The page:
This also benefits employers. As well as being appreciated for providing employees with a plan they can use at least once or twice a year, by enabling employees to seek help with health problems at an early stage, an everyday health plan can help reduce absence from work. These two factors help to ensure a more productive workforce and environment.
To support the growth of health and wellbeing benefits on flexible benefits platforms, Simplyhealth is launching an everyday health plan specifically for flex. Although our plans have always been available for inclusion in flexible benefits programmes, the new product is designed to meet the needs of both employers and employees with flex benefits. The product has been developed as a result of extensive research with both employees and employers. One of the key findings of the research was that the way we describe the plan needed to be simple and easy to understand. This has helped with the overall communications around the plan and means employers and employees know exactly what is covered.
The service proposition is also a key part of the new product. Employees are able to manage their own plan online, doing everything from checking their benefit allowances and changing their personal details through to submitting and tracking a claim.
The plan has also been designed to benefit employers. It can be implemented easily onto any platform and can also be tailored to reflect the employer’s own benefit programme.
But, while it’s getting easier for employers to add health and wellbeing products to their flexible benefits platforms, to achieve maximum engagement and improve the return on investment for the employer, it’s essential to ensure they are promoted effectively throughout the year.
Partly because the shop window for flexible benefits is usually only open for a month at a time, our research shows that employees spend on average as little as 11 minutes a year on their flexible benefits portal. Given that this can cover everything from arranging holidays to their pension and life insurance, employers need to make sure their communications to employees are as engaging as possible.
This is where the benefit providers can help. Many, especially in the health and wellbeing space, can provide communications support throughout the year relating to health and wellbeing which can act as a reminder to employees of the benefits that they have available. This also allows for the opportunity to promote added value benefits available to employees as part of the plan, encouraging them to log onto their account, check their benefits and make any claims online. With employers and employees finding everyday health and wellbeing more important, we developed an online portal, myWellbeing, which gives employees access to GP services, counselling and health and lifestyle advice.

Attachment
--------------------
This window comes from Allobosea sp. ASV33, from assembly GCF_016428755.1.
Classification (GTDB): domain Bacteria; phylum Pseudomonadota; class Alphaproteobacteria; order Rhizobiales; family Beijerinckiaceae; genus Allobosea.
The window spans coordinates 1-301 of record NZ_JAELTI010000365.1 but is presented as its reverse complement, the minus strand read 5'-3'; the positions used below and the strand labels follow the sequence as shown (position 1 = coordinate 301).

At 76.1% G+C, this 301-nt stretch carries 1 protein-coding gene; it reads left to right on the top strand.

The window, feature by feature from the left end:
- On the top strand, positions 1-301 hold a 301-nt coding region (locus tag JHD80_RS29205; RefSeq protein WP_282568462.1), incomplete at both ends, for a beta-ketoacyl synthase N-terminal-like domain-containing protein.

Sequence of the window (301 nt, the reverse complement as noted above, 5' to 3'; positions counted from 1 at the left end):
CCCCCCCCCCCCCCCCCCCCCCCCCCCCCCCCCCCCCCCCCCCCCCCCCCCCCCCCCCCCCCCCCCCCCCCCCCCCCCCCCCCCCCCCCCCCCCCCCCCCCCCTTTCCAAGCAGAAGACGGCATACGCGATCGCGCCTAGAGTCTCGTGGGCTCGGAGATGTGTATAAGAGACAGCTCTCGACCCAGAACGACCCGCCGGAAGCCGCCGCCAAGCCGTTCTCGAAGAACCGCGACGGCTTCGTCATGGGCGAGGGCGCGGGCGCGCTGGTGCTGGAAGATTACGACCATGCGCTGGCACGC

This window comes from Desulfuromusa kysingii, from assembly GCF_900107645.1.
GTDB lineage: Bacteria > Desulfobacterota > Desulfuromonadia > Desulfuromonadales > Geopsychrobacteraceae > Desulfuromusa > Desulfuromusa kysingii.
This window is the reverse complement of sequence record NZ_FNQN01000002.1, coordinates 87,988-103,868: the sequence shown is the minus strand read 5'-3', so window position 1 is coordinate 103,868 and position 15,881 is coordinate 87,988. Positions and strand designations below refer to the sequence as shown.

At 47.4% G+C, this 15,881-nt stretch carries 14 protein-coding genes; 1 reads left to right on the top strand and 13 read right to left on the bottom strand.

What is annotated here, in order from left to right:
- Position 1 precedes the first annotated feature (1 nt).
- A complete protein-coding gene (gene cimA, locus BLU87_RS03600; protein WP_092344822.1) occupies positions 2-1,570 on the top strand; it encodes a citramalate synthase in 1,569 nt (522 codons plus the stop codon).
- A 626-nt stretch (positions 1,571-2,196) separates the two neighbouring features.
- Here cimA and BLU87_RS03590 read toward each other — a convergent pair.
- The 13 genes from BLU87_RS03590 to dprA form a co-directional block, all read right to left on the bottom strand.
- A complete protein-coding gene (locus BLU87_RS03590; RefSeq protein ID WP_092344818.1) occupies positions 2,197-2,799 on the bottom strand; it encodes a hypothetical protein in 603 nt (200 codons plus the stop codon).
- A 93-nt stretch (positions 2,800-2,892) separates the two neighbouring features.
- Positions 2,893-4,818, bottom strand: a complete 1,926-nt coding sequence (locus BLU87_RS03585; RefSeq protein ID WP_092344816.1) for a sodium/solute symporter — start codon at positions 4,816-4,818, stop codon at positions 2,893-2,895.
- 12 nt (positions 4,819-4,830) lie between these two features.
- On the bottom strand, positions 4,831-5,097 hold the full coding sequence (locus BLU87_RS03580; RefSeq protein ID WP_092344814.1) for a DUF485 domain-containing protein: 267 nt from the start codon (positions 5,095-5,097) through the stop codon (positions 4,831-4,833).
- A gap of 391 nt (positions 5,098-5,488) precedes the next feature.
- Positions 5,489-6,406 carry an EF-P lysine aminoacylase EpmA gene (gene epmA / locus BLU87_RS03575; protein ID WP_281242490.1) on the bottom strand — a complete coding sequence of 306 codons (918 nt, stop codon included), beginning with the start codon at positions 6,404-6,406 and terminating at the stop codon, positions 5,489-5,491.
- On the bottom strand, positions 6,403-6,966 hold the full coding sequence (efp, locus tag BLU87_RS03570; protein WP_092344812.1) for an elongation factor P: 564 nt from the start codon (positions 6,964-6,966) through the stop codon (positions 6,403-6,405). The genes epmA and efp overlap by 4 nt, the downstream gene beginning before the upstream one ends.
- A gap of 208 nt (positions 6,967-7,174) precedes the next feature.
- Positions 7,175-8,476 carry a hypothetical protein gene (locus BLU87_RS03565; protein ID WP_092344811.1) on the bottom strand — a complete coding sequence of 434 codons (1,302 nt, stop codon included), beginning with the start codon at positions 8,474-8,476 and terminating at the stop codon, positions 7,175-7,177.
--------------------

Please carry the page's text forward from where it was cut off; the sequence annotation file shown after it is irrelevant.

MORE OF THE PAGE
Another important point to note is that although benefits portals can hold plenty of information, with the average time spent on the benefits portal so low, it’s sensible to have a multichannel strategy for communications. Depending on the nature of the workforce this could include anything from posters and emails to face-to-face presentations.
Again, some of the health and wellbeing providers can offer support in this area. For example, at Simplyhealth, we have a national team of worksite marketing specialists who are happy to go into companies and talk to employees about everyday health plans and the benefits they offer.
While these face-to-face sessions can be much more engaging than an occasional email or a promotional page on the benefits portal, it’s also important not to overlook online channels. Employees expect to be able to engage with their benefits at a time that’s convenient and appropriate for them so it’s essential that they can access everything they need online.
As well as having a multi-channel communications strategy, it’s also important to think about when you promote the benefits as there can be key times to do this. For example, with everyday health plans, as well as increasing promotional activity during and particularly towards the end of the flex window, it can also be sensible to flag up the benefits on a plan around six to eight weeks before the end of the benefits year. This reminds employees they have the plan and can encourage them to take advantage of the benefits it offers.
After all, finding ways to increase take-up and usage of the health and wellbeing benefits in a flexible benefits programme is beneficial to both employees and their employers. As well as helping to improve employee health, employers can also benefit, with increased productivity and engagement leading to a much healthier business.